5. Peru: In its August 2003 final report, the Truth and Reconciliation Commission (Comisión de la Verdad y Reconciliación, CVR) recommended compensation for IDPs who have lost their land. However, the Ombudsman’s Office noted in early 2007 that only 3,000 of over 150,000 cases have been presented to the compensation council (High-Level Mulitisectoral Commission).[22]
  6. ICC: The Rome Statute of the International Criminal Court established that the Court “may order reparations, to individual victims or as a collective award, and it may ask the awards to be implemented through the Trust Fund for Victims. These reparation awards to victims may be based on applications made directly by victims or on the Court’s own initiative.”[23] The Statute also provides measures for victims to apply to the Trust Fund during an ICC prosecution as well as before or in the absence of a prosecution as long as the crimes are under the Court’s jurisdiction.

The international community can be supportive by offering technical expertise, funding and support for such a process, as the Organization for Security and Cooperation in Europe (OSCE) did in Bosnia and as the International Organization for Migration (IOM) has done in a number of countries. Civil society groups, particularly legal aid organizations and NGOs can provide support by assisting individual IDPs with the claims process. For example, the Southern Sudan Law Society provides advice and assistance to returning IDPs in support of their efforts to recover their land and property and the Norwegian Refugee Council supports, Information Counseling and Legal Assistance (ICLA) offices which are specialized in legal advice. Nevertheless it is governments which are responsible for establishing such mechanisms as instruments of law while civil society organizations can support the process.

Transitional Justice

According to the International Center for Transitional Justice (ICTJ), transitional justice is a response to systematic or widespread violations of human rights which seeks recognition for the victims and the promotion of possibilities for peace, reconciliation and democracy.[24] Governments have implemented a number of initiatives to bring about transitional justice, including: criminal prosecutions of those responsible for human rights violations; truth commissions to investigate and report on key periods of recent past abuse; reparations programs which may include both material and symbolic benefits to the victims; security system reform; and memorialization efforts. The ICTJ goes on to note the interrelatedness of these measures: “without any truth-telling or reparation efforts, for example, punishing a small number of perpetrators can be viewed as a form of political revenge. Truth-telling, in isolation from efforts to punish abusers and to make institutional reforms, can be viewed as nothing more than words. Reparations that are not linked to prosecutions or truth-telling may be perceived as ‘blood money’ – an attempt to buy the silence or acquiescence of victims.”[25]

With respect to internal displacement, there are few reparations programs that have recognized the need to provide compensation to IDPs for pain and suffering.

  1. Peru: The reparations program proposed by the Peruvian Truth and Reconciliation Commission recommended the development of symbolic reparations and compensation programs providing for the economic support, education, and health of the victims of forced displacement. As noted above, these recommendations have not systematically realized. Some analysts now fear that general poverty eradication programs and development projects may be presented to IDPs as reparations.[26]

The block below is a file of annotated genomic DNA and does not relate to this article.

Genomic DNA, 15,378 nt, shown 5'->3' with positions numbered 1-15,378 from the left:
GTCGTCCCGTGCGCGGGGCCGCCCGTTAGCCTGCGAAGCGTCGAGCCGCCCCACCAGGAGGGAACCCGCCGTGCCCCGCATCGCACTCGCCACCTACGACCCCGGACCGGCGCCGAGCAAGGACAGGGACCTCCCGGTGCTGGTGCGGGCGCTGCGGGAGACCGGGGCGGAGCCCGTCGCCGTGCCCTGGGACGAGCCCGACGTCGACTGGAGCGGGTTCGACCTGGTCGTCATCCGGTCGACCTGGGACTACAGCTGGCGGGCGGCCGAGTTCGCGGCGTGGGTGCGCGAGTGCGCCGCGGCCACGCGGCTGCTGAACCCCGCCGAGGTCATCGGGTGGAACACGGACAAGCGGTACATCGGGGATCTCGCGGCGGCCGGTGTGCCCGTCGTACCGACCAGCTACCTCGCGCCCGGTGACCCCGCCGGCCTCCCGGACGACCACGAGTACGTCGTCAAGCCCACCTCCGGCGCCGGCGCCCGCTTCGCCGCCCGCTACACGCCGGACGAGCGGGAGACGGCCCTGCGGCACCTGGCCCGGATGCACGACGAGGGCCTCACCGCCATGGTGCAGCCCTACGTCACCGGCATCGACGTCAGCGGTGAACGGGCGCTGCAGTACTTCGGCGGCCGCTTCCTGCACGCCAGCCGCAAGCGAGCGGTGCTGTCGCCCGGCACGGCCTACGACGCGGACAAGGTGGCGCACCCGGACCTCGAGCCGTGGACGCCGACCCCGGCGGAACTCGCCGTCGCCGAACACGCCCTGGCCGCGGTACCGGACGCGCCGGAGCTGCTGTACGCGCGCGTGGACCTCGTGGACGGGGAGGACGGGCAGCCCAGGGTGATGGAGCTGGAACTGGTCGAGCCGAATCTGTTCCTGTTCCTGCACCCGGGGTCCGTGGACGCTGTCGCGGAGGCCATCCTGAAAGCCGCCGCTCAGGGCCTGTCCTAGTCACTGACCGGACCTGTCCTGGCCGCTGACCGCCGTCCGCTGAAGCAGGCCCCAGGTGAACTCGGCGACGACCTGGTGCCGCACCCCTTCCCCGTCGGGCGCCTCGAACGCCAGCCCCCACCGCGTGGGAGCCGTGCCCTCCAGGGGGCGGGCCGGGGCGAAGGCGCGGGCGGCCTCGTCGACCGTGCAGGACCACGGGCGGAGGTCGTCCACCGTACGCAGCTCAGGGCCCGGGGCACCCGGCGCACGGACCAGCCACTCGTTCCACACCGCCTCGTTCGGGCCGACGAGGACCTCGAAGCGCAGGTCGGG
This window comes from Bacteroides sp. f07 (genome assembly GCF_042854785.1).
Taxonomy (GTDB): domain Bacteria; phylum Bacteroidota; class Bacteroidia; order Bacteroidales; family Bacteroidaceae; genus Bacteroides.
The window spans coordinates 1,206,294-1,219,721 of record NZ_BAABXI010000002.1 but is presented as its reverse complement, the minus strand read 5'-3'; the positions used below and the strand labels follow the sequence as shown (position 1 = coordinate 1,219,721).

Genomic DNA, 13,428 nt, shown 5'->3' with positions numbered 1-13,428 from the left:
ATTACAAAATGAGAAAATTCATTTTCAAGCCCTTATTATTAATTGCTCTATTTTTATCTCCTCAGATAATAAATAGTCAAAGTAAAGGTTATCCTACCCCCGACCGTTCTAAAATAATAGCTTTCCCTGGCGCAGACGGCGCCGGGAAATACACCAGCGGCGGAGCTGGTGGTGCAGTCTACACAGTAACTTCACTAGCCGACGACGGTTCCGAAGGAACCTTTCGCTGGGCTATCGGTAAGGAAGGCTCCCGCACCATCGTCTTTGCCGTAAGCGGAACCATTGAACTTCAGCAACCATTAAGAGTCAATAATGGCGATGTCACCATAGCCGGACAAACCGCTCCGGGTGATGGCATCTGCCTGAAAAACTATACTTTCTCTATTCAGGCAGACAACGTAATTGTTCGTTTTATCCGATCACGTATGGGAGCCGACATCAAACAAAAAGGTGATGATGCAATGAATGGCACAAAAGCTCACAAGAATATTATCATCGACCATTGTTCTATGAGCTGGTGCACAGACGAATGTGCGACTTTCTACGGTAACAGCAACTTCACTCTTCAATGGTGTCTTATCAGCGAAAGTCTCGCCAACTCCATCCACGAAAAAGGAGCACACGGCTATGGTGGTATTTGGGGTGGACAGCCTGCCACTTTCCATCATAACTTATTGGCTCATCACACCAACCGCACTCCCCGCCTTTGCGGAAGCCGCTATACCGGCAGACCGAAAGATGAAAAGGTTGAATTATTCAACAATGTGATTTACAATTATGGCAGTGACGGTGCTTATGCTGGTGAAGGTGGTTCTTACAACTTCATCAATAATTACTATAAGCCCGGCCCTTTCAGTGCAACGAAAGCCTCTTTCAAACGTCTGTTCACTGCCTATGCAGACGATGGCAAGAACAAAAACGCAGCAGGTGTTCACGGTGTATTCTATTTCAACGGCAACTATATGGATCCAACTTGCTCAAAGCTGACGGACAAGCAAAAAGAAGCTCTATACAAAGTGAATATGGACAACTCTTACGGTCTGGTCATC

2. Turkey: The European Court of Human Rights has provided compensation to displaced persons for pain and suffering in several cases between 2001 and 2005. The Compensation Law, however, precludes compensation for pain and suffering.[27]
  3. Kuwait: Category “A” is another of the UN Compensation Commission’s individual claims categories. Category “A” claims are those submitted by individuals who had to depart from Kuwait or Iraq between Iraq’s invasion of Kuwait on 2 August 1990 and the cease-fire in March 1991. Compensation for successful claims in this category was set by the Governing Council at the fixed sum of US$2,500 for individual claimants and US$5,000 for families. The Commission received approximately 920,000 category “A” claims.[28]

Addressing Displacement in Truth and Reconciliation Commissions

Only a few of the many Truth and Reconciliation Commissions (TRCs) have addressed reparations for displacement.

  1. Guatemala: The Guatemalan Commission for Historical Clarification (Comisión de Esclarecimiento Historico (CEH)) was criticized as a structurally weak body, but it was perhaps one of the more successful TRCs in terms of integrating the perspectives of displaced persons. “CEH investigators hiked into remote areas of the country to interview thousands of civilians who were displaced by the war. Although the CEH was unable to interview all those who wished to give testimony, many of the formerly displaced persons who testified indicated that they found the experience to be an affirming one. The Commission concluded that the murder and forced displacement of thousands of Mayan civilians during the Guatemalan civil war was genocide, and deemed the Guatemalan state and its paramilitaries responsible for 93 percent of the atrocities committed during the war.”[29]
  1. East Timor: As part of its work, the Commission for Reception, Truth and Reconciliation (CAVR) in East Timor held a hearing on forced displacement and famine in July 2003. In addition to several experts, approximately 10 victims spoke at the hearing about their personal experiences during the conflict. CAVR personnel also contacted displaced persons and provided them with information about conditions in East Timor, with the aim of encouraging an orderly return to their homeland.[30] While the CAVR final report does discuss emergency reparations for the victims of human rights violations, the listing of reparations beneficiaries does not specifically include displaced persons.[31]